We’re in something of a golden age for food journalism, with exposés like Eric Schlosser’s Fast Food Nation, odysseys like Michael Pollan’s Omnivore’s Dilemma, histories like Mark Kurlansky’s Salt, and quirky memoirs like Julie Powell’s Julie and Julia. The Fortune Cookie Chronicles is a bit of each, and reviewers held it to similar standards. Most critics felt that it made the cut as a unique exploration of food, culture, immigration, and identity. A few critics, however, while thoroughly enjoying the book’s quirky, fascinating anecdotes and histories, felt like there was something missing. Lee, well-known for both her city-beat reporting for The New York Times and her salonlike parties, could have made herself a stronger character in the book to give it more unity. Despite this complaint, every reviewer had to admit that something about the subject matter and its author was irresistible.
Copyright © 2004 Phillips & Nelson Media, Inc. --This text refers to an out of print or unavailable edition of this title.

Review

"Wonderful" - Paul Krugman, Nobel Prize Winner, The New York Times

Lee travels wide and digs deep to unearth the answers to several burning questions...
From all-you-can-eat buffets in Kansas to the small southern Chinese village of Jietoupu, where she tracks down descendants of General Tso (who, natch, have never heard of, seen or tasted their forefather's infamous chicken dish), the author takes readers by the hand and brings them on her adventure.


Christine Y. Chen, The Washington Post

"Readers will take an unexpected and entertaining journey-through culinary, social and cultural history-in this delightful first book on the origins of the customary after-Chinese-dinner treat by New York Times reporter Lee. ... Lee also pries open factoids and tidbits of American culture that eventually touch on large social and cultural subjects such as identity, immigration and nutrition. Copious research backs her many lively anecdotes, and being American-born Chinese yet willing to scrutinize herself as much as her objectives, she wins the reader over. Like the numbers on those lottery fortunes, the book's a winner."—Publisher's Weekly, Starred Review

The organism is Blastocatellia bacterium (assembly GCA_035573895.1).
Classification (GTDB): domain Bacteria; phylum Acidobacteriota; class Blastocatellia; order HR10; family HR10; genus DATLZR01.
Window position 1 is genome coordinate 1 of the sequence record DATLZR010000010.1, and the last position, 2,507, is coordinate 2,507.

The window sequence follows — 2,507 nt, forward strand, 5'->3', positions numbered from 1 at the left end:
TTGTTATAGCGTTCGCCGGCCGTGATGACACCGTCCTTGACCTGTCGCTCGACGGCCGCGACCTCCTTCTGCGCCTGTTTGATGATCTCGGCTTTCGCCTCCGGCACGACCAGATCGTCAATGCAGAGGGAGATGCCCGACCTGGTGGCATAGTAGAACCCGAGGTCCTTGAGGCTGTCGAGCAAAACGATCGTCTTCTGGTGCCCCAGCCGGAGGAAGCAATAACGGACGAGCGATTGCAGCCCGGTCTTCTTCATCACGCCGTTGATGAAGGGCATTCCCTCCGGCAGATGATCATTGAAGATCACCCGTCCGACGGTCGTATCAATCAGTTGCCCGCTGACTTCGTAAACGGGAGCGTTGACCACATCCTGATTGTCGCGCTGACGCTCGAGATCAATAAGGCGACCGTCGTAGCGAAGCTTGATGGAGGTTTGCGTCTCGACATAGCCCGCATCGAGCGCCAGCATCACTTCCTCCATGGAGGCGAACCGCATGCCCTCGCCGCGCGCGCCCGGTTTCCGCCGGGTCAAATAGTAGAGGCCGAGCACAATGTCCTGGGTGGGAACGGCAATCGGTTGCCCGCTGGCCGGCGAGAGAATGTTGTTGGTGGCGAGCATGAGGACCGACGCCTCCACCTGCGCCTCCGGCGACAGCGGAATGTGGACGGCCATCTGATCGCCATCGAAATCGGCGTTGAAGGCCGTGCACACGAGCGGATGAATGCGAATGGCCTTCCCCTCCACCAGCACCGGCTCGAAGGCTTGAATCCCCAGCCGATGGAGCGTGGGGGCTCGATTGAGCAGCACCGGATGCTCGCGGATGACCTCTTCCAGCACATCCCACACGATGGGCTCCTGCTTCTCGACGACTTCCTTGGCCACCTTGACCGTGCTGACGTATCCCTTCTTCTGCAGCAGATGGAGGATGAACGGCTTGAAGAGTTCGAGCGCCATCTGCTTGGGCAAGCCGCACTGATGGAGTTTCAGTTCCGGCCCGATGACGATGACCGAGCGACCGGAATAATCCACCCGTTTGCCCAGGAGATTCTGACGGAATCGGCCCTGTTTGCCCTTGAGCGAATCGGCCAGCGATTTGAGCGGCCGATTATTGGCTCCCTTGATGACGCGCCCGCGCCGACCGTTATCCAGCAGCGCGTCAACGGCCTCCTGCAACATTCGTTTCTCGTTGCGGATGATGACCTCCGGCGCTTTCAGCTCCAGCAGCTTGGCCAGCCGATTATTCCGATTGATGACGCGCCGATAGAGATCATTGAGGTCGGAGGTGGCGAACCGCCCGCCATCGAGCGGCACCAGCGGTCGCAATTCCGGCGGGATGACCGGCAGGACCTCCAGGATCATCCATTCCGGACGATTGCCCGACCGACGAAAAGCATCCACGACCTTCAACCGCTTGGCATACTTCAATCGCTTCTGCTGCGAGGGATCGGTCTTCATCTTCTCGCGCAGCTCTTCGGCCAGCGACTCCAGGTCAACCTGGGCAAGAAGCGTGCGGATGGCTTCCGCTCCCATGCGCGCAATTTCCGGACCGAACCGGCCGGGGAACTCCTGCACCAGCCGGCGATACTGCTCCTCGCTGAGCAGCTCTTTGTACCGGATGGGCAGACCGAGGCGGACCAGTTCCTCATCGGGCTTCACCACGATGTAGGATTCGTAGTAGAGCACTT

"Jennifer 8. Lee has cracked the world of Chinese restaurants like a fortune cookie. Her book is an addictive dim-sum of fact, fun, quirkiness and pathos. It's Anthony Bourdain meets Calvin Trillin. Lee is the kind of reporter I can only dream of being: committed, compassionate, resourceful, and savvy. I devoured this book in two nights (in bed), and suggest you do the same."—Mary Roach, author of STIFF and SPOOK

"Those of us who eat Chinese food are lucky to have Jennifer Lee as a guide to the modern global migrations and individual ingenuity that have made it the world's favorite cuisine. "—Sasha Issenberg, author of THE SUSHI ECONOMY

"[Lee] embeds her subject's history in an entertaining personal narrative, eschewing cookie-cutter interviews and dry lists of facts and figures . . . she has a breezy, likable literary demeanor that makes the first-person material engaging. Thanks to Lee's journalistic chops, the text moves along energetically even in its more expository sections . . . Tasty morsels delivered quickly and reliably."
Kirkus Reviews

About the Author

Jennifer 8. Lee, the daughter of Chinese immigrants and a fluent speaker of Mandarin Chinese herself, grew up eating her mother's authentic Chinese food in her family's New York City kitchen before graduating from Harvard in 1999 with a degree in Applied Mathematics and economics and studying at Beijing University. At the age of 24, she was hired by the New York Times, where she is a metro reporter and has written a variety of stories on culture, poverty, and technology.